Forgery and the Corruption of History
I confess to being a document fanatic. My husband and I have pored over original documents in state, local, and national archives. Other people collect objects. We collect paper—copies of our finds of course.
Nothing thrills me as much as finding a letter or deed related to our research My work is micro-history, expanding our understanding of our own family’s journey to now. I confess it: I’m a genealogist. I’m envious of those historians who use their access to private collections and archives, as well as pubic ones to present works that expand our understanding of events and people that have shaped all our lives.
Historical writing by its nature includes interpretation. Historians choose among the facts, arrange and organize the facts, and comment on the facts. The documentary evidence keeps them from straying to far from reality. One thing I believe: we are all entitled to our own opinions; we are not entitled to our own facts. Because of this, the integrity of the documents themselves must be above reproach. They aren’t always.
Earlier this century Martin Allen wrote a series of books calling into question accepted views of Britain’s role in the events of 1939-1945, revealing deception, espionage, and cover-up as revealed in newly discovered documents. In one he alleged that Heinrich Himmler, rather than committing suicide as officially reported was in fact murdered by British agents. The book was greeted favorably by far right groups, but criticized by others for faults in logic, tone, and questionable conclusions.
Very early some historians questioned Allen’s sources. In June 2005 The Daily Telegraph published their conclusion that at least five documents in the National Archives cited by Allen in the Himmler book were forgeries. In the ensuing uproar the management of the National Archives itself was called into question. An internal investigation found twenty-nine forged or contaminated documents alleged to have been used by Allen. The very idea that documents can be created or altered in order to provide “proof” calls history into question and justifiably horrifies legitimate historians. Many loudly condemned him as a fraud. Others screamed “cover-up.” The books are still in print and the controversy never stopped.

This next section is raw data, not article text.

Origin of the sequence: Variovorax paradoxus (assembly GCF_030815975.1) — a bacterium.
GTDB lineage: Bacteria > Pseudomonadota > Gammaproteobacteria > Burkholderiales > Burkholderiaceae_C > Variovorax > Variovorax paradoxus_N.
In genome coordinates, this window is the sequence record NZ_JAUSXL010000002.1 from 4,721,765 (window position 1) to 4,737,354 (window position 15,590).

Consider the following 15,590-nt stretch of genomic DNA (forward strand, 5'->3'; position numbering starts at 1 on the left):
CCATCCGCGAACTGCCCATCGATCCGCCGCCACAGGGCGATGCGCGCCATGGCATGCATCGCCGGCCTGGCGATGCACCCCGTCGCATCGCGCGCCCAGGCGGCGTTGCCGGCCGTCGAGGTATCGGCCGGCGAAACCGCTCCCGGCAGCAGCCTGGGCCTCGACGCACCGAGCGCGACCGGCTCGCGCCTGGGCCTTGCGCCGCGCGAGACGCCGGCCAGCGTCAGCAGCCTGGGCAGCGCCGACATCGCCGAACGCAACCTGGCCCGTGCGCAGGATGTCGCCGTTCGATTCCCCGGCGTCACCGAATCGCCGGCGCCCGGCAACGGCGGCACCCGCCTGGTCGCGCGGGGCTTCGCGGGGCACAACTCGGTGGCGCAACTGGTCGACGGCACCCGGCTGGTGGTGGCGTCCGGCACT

History, alas, is riddled with forgery, fakes, and cover-up. One of the most notorious is the Donation of Constantine, which alleged that the emperor Constantine had given land and money to the bishop of Rome, declaring him head of the church. The church itself eventually named it an 8th century fake but not before using it for centuries to justify the power of the papacy. A “lost play” by Shakespeare appeared in the 1700s. Diaries of Hitler and Mussolini, and even love letters by Abraham Lincoln have all surfaced in the last century and been shown as fakes. A 14th century map of Vinland may be a genuine Viking artifact or may be a fake.
Many clues can lead to confirmation—or condemnation—of a document. Is it physically viable, that is, are the paper, ink, and method of creation accurate for the alleged time of creation? Is the vocabulary and language authentic to the period? Does the document contain facts that contradict other confirmed facts? Sometimes fakery can be obvious. In the Martin experts found that in one case documents supposedly from two different government departments were typed on the same typewriter. In another there was evidence signatures had been traced.
Even when a document’s provenance is above reproach, controversy can arise about its internal integrity. A controversy rages, for example about whether or not the original Declaration of Independence had a period after the phrase, “Life, Liberty, and the Pursuit of Happiness,” and whether the presence or absence of that period makes a difference in interpreting the founders’ intentions.
The lesson for historians and writers of historical fiction is maintain a healthy skepticism, question everything, and use a critical eye when reading any one person’s view of the facts. When handling an original document, observe it with great care. When we write fiction, let us strive for historical accuracy but let us call fiction what it is: fiction.
For more on forgery, fakes, or Martin Allen see: